The date format of MMDDYYYY is a potential problem for many people the world round. The main reason for this is that most people don’t understand how Excel handles dates. But first the background.
Who uses MMDDYYYY
Per Wikipedia the only country that uses MDY exclusively is the United States. Everyone else pretty much uses DMY in some way.
The problem is the best software (Excel is by far the best:) ) tends to come out of the States or is built for the States so the default setting is often MDY.
Why is MMDDYYY a problem
It is not a problem if computers know that what they are being given is a date. Most systems have a method where dates are treated exactly the same no matter what the preferred format is.
The problem arises when a computer is given some text e.g. 01/05/2016 and then is asked to convert this to a date (and the most common place this is done is in Excel).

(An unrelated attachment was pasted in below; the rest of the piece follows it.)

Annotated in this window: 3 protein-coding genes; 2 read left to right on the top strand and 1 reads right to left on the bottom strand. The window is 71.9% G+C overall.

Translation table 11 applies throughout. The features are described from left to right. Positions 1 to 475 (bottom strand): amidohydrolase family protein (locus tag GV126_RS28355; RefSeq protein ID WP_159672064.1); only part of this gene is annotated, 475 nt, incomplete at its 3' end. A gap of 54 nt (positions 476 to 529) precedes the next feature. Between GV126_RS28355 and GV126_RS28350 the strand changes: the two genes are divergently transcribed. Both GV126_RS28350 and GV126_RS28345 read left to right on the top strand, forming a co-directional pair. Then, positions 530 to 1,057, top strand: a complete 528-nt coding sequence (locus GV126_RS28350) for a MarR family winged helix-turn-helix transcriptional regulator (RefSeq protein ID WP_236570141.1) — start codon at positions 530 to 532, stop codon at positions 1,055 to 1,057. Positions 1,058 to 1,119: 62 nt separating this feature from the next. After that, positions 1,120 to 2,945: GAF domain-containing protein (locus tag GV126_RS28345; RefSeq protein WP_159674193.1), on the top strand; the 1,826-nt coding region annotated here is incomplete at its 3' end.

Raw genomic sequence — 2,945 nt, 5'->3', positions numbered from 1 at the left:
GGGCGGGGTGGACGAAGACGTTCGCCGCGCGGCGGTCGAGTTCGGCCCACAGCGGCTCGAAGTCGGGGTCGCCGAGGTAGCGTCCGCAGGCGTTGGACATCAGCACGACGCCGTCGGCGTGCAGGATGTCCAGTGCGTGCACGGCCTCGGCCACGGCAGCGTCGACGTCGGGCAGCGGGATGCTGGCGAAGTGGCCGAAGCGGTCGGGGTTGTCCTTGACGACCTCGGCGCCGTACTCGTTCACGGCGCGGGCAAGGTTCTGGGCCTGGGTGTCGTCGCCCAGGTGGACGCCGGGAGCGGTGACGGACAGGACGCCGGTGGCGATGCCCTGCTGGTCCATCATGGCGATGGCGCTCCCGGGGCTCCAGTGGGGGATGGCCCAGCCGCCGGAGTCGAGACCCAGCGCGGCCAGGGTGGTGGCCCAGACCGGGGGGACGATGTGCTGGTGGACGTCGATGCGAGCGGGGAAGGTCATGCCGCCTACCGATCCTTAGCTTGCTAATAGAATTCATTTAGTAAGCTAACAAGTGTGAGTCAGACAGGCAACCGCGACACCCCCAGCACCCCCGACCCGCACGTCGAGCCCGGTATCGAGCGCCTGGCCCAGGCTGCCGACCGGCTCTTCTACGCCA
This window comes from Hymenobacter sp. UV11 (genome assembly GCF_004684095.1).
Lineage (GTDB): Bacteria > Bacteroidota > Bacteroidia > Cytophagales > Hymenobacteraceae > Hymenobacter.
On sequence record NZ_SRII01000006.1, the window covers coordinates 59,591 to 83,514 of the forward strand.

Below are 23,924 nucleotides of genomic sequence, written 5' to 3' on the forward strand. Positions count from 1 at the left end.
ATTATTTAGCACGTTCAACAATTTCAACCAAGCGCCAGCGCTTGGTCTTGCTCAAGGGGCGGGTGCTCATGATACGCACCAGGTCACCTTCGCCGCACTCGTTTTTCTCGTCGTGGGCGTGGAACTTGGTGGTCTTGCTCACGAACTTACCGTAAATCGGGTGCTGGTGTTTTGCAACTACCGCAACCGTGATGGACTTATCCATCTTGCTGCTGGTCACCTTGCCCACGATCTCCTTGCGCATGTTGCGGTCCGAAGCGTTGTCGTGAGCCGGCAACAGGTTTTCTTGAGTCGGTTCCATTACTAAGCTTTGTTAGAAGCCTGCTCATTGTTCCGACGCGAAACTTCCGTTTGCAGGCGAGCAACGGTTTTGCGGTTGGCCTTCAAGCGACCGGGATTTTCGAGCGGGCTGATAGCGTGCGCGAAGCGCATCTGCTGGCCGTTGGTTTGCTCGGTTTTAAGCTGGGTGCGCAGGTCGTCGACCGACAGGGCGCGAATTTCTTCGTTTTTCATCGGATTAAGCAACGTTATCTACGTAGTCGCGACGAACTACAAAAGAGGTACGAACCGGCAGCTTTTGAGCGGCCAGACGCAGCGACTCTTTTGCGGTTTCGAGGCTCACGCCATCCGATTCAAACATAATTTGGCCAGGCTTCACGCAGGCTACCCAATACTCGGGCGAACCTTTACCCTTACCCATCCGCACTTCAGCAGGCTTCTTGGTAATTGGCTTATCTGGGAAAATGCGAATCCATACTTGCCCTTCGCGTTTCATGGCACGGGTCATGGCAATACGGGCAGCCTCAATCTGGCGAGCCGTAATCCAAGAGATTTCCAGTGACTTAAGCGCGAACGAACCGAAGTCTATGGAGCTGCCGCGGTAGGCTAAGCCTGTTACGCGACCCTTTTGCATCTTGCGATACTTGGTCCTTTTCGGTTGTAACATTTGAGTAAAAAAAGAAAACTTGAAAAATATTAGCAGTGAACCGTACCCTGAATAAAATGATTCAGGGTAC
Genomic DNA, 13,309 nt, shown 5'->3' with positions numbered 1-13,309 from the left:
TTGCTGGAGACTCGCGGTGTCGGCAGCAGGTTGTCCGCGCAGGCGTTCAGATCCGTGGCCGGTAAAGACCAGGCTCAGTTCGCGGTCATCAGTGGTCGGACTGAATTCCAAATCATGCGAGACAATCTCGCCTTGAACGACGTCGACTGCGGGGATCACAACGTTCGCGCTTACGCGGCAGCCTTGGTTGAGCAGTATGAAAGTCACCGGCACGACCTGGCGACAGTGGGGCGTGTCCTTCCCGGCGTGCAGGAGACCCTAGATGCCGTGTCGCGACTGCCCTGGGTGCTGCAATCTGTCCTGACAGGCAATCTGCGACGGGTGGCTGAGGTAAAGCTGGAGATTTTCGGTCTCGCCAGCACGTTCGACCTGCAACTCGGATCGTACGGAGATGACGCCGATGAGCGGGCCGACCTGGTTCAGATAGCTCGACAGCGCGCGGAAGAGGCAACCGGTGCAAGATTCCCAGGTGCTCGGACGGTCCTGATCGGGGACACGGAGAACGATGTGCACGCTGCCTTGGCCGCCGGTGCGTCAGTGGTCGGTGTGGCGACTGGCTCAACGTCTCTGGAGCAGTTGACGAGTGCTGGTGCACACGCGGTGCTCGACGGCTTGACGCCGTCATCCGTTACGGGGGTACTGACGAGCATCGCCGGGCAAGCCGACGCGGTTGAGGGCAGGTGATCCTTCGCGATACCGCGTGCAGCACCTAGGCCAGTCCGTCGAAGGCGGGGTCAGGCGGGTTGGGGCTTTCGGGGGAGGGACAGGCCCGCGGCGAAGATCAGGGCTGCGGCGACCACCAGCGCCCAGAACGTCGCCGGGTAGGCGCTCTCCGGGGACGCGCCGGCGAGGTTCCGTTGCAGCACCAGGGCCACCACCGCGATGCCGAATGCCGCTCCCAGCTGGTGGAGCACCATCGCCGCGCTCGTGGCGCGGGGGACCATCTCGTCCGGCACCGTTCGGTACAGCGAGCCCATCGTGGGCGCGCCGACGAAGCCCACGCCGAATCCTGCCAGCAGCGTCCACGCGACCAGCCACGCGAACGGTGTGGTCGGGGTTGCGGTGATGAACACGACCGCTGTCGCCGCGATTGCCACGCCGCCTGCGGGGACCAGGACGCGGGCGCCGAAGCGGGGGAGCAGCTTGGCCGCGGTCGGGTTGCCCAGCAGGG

Is the above date the 1st May 2016 or the 5th Jan 2016. Even worse would be text that looks like this – 01/05/10.
This could be
- 1st May 2010, or
- 5th Jan 2010, or
- 10th May 2001, or
- 5th October 2001.
Excel and Dates
Excel has a special way it treats dates and once you understand this, the format of the date will cause you less hassles.
Everything about Excel dates is based on the number of days from 1 Jan 1900.
If you give it a date (and Excel understands that you have given it a date), it will convert it into a number representing the number of days from the 1st Jan 1900.
How you want it to appear to you is irrelevant to Excel. Whether you use DDMMYYYY or MMDDYYYY, Excel still sees a number (format a date as General and you can see the number).
In other blog posts we have covered some of the typical issues that occur with dates e.g.
- Safest way to enter a date in Excel
- Excel date format not changing
- Excel sort date order
- Mixed date format in excel
We also spend lots of time in the courses covering this. Understanding this one little thing about Excel will save you tons of time!